After catastrophic declines in ridership during the coronavirus pandemic, commuter rail lines that serve tens of thousands of Connecticut residents are now planning for drastic cuts in service of as much as 50%.
The Metropolitan Transportation Authority (MTA), which operates Metro-North, the Long Island Rail Road and subway and bus service in New York City, says that without immediate federal help, it must slash commuter rail service by 50%, with peak period trains running every 20 to 30 minutes along busier line segments and hourly at quieter stops.
Service reductions would likely result in the elimination of more than 900 jobs and will have a lasting impact on Connecticut commuters.
“Today’s discussion was of the grimmest potential budget in the more than one hundred year history of the MTA and its predecessors,” MTA Chairman and CEO Patrick J. Foye said at a recent budget proposal meeting. “This is the greatest financial calamity the MTA has ever faced from a ridership and a revenue point of view, orders of magnitude worse than the Great Depression on subways, buses, Metro-North and Long Island Railroad.”
The Metro-North Railroad consists of the Port Jervis, Pascack Valley, Hudson and Harlem Lines stretching north from the city into New York State and New Jersey and the New Haven Line that runs into Connecticut.
Metro-North ridership is down by roughly 80%. Connecticut rail service, which also includes the New Canaan, Danbury and Waterbury branch lines, as well as the Shore Line East and Hartford lines, is down in ridership by between 70% and 90%, compared to a normal month.
“The service levels may need to be reduced on the New Haven Line,” said Rich Andreski, bureau chief of public transportation for the Connecticut Department of Transportation. “Given where ridership is today, we could afford to reduce service. We’re somewhere between 15 and 20 percent of normal, so a lesser service program will be OK in the near term.”
Andreski said that while the long-term resilience of New York City bodes well for the survival of Metro-North, what’s happening right now is “uncharted territory.”
“There’s nothing quite like COVID in our lifetimes,” Andreski said. “We had 9/11, of course, which was a different type of event that did change commutation for a while in the New York metro area. The financial crisis and unemployment had a significant effect on transit ridership, but nothing to the extent we’re seeing now.”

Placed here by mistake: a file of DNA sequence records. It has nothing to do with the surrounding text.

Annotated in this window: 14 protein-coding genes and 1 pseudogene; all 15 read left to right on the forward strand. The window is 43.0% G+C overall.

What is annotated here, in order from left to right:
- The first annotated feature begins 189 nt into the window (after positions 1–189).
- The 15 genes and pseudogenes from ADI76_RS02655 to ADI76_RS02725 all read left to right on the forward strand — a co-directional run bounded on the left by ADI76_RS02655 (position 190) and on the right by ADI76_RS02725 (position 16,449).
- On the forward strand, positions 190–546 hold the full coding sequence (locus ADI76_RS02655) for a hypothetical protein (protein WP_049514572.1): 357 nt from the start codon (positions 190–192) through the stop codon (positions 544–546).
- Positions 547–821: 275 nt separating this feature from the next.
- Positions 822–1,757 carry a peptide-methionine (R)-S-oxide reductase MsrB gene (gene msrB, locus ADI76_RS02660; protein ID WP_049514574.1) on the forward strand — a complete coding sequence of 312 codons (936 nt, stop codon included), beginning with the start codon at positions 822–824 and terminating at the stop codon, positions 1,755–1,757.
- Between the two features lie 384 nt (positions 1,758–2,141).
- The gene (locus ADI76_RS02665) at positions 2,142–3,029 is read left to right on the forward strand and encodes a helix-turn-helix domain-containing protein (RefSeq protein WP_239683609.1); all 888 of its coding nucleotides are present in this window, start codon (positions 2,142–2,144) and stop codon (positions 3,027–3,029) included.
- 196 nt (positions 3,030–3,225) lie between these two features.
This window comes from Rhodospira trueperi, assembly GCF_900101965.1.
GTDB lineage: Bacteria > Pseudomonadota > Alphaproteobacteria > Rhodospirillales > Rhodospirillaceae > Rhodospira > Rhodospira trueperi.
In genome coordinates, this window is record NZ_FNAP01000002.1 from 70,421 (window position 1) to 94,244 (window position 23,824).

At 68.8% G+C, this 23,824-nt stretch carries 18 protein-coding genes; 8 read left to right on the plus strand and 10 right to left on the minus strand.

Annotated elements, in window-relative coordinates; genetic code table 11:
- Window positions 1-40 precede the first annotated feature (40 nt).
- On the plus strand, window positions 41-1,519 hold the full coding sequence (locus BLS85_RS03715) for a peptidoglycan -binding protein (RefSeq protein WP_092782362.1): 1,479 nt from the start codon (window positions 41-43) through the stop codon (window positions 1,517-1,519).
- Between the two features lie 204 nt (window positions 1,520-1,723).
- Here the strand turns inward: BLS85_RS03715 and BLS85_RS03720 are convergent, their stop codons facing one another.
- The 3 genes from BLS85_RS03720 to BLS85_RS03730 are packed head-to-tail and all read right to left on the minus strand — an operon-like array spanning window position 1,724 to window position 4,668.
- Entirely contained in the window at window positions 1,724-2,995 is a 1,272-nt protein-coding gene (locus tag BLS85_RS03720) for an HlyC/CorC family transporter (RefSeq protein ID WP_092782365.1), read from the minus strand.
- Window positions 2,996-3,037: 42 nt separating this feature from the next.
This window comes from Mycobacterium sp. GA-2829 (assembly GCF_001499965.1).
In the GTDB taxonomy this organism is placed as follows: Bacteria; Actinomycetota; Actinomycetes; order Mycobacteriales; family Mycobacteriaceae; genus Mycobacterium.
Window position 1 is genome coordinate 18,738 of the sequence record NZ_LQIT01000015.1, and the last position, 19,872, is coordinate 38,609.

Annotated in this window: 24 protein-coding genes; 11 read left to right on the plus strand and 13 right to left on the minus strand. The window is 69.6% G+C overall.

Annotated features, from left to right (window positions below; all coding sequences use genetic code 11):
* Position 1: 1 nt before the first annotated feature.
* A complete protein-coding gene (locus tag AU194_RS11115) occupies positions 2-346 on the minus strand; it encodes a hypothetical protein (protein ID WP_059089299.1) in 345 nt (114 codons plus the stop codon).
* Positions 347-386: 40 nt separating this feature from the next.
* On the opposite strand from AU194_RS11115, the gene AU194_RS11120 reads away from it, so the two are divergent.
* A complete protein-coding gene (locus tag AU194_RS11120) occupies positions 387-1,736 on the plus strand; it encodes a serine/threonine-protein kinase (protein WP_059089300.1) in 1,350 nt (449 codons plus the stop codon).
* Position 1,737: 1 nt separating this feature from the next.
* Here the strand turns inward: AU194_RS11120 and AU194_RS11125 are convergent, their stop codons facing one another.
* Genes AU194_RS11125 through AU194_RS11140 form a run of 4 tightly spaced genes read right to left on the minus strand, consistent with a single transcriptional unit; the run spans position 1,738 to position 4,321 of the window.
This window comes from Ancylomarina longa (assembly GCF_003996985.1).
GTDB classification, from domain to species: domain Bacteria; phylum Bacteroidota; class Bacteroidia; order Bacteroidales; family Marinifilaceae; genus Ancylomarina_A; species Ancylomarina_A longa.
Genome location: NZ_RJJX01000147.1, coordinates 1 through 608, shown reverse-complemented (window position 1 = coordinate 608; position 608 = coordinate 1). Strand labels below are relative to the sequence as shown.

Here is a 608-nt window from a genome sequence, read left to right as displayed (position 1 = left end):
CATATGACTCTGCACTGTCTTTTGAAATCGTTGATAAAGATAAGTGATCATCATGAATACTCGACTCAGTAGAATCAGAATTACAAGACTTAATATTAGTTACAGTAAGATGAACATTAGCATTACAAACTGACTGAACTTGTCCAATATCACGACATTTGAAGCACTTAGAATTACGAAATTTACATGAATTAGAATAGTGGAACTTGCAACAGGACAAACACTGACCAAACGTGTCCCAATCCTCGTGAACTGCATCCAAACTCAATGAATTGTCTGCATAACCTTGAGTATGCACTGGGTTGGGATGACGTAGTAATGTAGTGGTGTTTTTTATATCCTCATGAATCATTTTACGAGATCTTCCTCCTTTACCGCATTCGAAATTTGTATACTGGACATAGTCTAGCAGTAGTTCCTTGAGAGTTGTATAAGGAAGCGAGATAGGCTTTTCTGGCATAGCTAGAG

Jim Cameron, founder of the Commuter Action Group and former chair of the Connecticut Rail Commuter Council, said the precipitous drop in Metro-North ridership is “completely unsustainable.”
“They cannot keep operating with the kind of passenger loads that they’ve had and providing the kind of service that they’ve been trying to maintain,” Cameron said. “I’m not happy with it, but it makes sense to me that if they don’t get federal bailout money, they’re going to have to do three things: cut the service, raise the fares or lay off staff. And it may be all three of those things.”
The access Metro-North provides to New York City, Cameron said, has always been crucial Connecticut’s economy.
“Real estate values along the Metro-North line are absolutely tied to the availability and dependability of rail service,” Cameron said. “Metro-North is as important as Eversource electric or the water company. It’s a utility. It’s something that we take for granted.”
A $12 billion hole
At the height of the shutdown, ridership on all of Metro-North was down 90%. Emergency cash from the federal government kept the trains operating, but as talks of another stimulus package stall in Washington, Metro-North is running out of track.
Overall, the MTA needs $12 billion in federal aid to avoid a 50% reduction in train service on Metro-North and the Long Island Rail Road, a 40% reduction in New York City bus and subway service, and the elimination of 9,400 transit-worker jobs.
Management consulting firm McKinsey projected a best-case scenario of 90% pre-pandemic ridership across MTA returning in 2024.